Christian, Muslim youth compete in peace

Marc Anthony Reyes
Philippine Daily Inquirer
MANILA, Philippines—The instruction was to say the name of your teammate before dishing out a pass to him.
That way, Rahib Pananggulon, 12, of Datu Piang could establish eye contact and open a line of communication with Melfred Dumapig, 15, of Pagangan, Aleosan, while playing basketball.
Later, the coach helped them break down plays while a guidance counselor processed the day’s activities and correlated them to their respective lives as a Muslim and a Christian youth.
Trust your brother to take possession of the ball and maybe, just maybe, it would spark a flicker of teamwork in one part of Mindanao.
That was clearly the aim of a five-day sports camp for some 300 Muslim and Christian children displaced by the conflict between government forces and rogue MILF elements in central Mindanao.
The kids converged on Notre Dame Midsayap College to learn the basics of basketball, softball and volleyball. At the same time, guidance counselors helped them deal with the trauma of life in a war zone.
“It was very challenging and touching for us because these children were victims of war,” said principal Melania Lapinid.
“Because of sports, they became closer to one another,” said Fr. Pete Lamata.
Lamata and Lapinid helped the Philippine Sports Commission (PSC) conduct the Mindanao Sports for Peace project that ran from Oct. 16 to 20.
Uniforms, shoes and sports equipment were provided each of the participants who were screened from 12,000 children in evacuation centers in Pikit, Datu Piang, Aleosan and Kabuntalan towns.
“These were not ordinary kids,” said Philippine Center for Sports Medicine psychologist Karen Trinidad. “These were kids who were exposed to violence, they needed intervention to help them cope with what they were experiencing.”
Friends from other tribes
In the counseling, the kids were not asked to talk about their experiences of losing their families and homes to the war. The counselors gave them time to fully comprehend their plight, said Trinidad.
The ravages of war are hard enough for adults to digest, what more for these adolescent minds, she said.
“We’re very happy, sir, we learned a sport and the trauma we experienced seemed to go away. We also made friends from other tribes,” said Dumapig in Filipino.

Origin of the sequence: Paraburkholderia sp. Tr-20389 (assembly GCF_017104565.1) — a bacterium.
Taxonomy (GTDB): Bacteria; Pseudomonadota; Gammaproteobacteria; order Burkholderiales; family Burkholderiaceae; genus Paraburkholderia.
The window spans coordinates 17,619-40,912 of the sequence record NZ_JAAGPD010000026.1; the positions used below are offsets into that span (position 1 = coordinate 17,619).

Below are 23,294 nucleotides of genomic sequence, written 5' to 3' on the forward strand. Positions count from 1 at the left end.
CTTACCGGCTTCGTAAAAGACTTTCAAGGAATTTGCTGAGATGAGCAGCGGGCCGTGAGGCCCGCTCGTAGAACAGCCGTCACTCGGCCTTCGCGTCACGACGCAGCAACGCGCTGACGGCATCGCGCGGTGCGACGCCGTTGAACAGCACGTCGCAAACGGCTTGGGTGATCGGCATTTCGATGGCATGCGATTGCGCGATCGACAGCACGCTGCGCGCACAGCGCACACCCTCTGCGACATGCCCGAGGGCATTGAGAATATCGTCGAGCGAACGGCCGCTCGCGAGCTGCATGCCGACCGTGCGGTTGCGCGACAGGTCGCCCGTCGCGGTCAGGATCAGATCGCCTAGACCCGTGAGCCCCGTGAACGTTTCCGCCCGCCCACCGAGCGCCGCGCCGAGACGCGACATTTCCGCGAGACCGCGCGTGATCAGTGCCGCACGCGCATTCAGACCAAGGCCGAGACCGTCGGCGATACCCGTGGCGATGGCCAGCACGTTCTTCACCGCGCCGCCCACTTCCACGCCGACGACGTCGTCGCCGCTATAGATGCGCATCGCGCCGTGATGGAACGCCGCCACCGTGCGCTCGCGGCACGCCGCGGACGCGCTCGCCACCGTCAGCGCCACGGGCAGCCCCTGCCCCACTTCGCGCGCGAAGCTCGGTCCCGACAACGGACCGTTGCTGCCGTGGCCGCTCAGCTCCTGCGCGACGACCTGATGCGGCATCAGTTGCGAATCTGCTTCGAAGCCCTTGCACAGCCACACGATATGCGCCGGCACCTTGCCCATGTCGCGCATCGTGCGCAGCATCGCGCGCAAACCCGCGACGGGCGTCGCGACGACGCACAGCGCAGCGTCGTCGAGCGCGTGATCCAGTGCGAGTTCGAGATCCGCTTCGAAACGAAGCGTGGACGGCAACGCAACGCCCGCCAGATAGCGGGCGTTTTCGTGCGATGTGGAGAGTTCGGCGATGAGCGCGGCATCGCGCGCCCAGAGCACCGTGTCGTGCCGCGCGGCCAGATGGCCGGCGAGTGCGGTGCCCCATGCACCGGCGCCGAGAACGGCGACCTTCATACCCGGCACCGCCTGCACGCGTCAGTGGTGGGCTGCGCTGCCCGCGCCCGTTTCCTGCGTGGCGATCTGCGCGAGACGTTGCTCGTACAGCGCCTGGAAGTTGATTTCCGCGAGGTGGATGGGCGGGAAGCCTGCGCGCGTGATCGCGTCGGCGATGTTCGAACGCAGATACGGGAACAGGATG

Balls not bullets
About 60 percent of the participants were Muslim, according to PSC chair Butch Ramirez who handled the basketball clinic.
“I thought all Christians were the enemies of Muslims, because I’m Muslim. It’s not so. Some people are just mistaken,” said Pananggulon, also in Filipino.
The clinics were held in the first three days, while tournaments were held at the end. Ramirez said the teams in all the three sports were formed in such a way that Muslims and Christians played together.
He brought a 15-man team from the PSC’s Manila office to conduct the project which had for its theme “Bola hindi Bala” (Balls not Bullets).
Land disputes, poverty
“When you think about it, it’s not religion that caused the war. It’s land disputes and poverty. In our own small way, we want to help make it a better place for these children,” said Ramirez, who hails from Davao.
Some of kids, he said, wrapped their shoes in plastic after each clinic. For many of them, it was their first pair of shoes, he said.
The hard part, Trinidad said, came when it was time to part ways.
“We knew where they were going after the clinic was over, which was back to the evacuation centers,” said Trinidad,
“That’s why when the trucks came to pick them up, some of them were clutching at our sleeves because they wanted to stay,” she said.
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